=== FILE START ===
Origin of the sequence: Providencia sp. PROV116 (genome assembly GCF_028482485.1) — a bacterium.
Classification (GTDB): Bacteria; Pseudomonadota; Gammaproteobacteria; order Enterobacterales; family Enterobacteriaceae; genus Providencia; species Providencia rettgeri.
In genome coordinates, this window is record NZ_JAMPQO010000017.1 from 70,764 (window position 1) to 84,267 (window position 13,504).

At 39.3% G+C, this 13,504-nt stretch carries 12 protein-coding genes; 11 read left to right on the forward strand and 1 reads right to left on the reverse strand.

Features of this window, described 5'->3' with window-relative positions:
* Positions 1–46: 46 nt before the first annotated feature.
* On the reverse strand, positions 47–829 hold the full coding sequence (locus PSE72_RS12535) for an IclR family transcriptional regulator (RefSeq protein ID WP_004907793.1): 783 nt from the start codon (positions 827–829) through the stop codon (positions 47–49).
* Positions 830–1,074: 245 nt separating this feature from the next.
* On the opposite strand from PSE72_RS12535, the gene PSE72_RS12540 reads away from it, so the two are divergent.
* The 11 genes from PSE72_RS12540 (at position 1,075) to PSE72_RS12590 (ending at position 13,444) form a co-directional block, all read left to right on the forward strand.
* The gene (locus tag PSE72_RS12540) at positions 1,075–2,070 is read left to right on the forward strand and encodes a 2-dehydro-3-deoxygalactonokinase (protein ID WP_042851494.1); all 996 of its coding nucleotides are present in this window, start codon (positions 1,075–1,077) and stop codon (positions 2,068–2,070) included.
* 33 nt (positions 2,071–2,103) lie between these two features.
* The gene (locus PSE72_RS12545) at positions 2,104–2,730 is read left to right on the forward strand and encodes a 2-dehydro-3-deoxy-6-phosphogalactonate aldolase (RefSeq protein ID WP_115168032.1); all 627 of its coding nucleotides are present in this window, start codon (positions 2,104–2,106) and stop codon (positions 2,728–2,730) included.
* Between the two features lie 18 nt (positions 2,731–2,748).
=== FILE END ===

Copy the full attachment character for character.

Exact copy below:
Origin of the sequence: Providencia sp. PROV116 (genome assembly GCF_028482485.1) — a bacterium.
Classification (GTDB): Bacteria; Pseudomonadota; Gammaproteobacteria; order Enterobacterales; family Enterobacteriaceae; genus Providencia; species Providencia rettgeri.
In genome coordinates, this window is record NZ_JAMPQO010000017.1 from 70,764 (window position 1) to 84,267 (window position 13,504).

At 39.3% G+C, this 13,504-nt stretch carries 12 protein-coding genes; 11 read left to right on the forward strand and 1 reads right to left on the reverse strand.

Features of this window, described 5'->3' with window-relative positions:
* Positions 1–46: 46 nt before the first annotated feature.
* On the reverse strand, positions 47–829 hold the full coding sequence (locus PSE72_RS12535) for an IclR family transcriptional regulator (RefSeq protein ID WP_004907793.1): 783 nt from the start codon (positions 827–829) through the stop codon (positions 47–49).
* Positions 830–1,074: 245 nt separating this feature from the next.
* On the opposite strand from PSE72_RS12535, the gene PSE72_RS12540 reads away from it, so the two are divergent.
* The 11 genes from PSE72_RS12540 (at position 1,075) to PSE72_RS12590 (ending at position 13,444) form a co-directional block, all read left to right on the forward strand.
* The gene (locus tag PSE72_RS12540) at positions 1,075–2,070 is read left to right on the forward strand and encodes a 2-dehydro-3-deoxygalactonokinase (protein ID WP_042851494.1); all 996 of its coding nucleotides are present in this window, start codon (positions 1,075–1,077) and stop codon (positions 2,068–2,070) included.
* 33 nt (positions 2,071–2,103) lie between these two features.
* The gene (locus PSE72_RS12545) at positions 2,104–2,730 is read left to right on the forward strand and encodes a 2-dehydro-3-deoxy-6-phosphogalactonate aldolase (RefSeq protein ID WP_115168032.1); all 627 of its coding nucleotides are present in this window, start codon (positions 2,104–2,106) and stop codon (positions 2,728–2,730) included.
* Between the two features lie 18 nt (positions 2,731–2,748).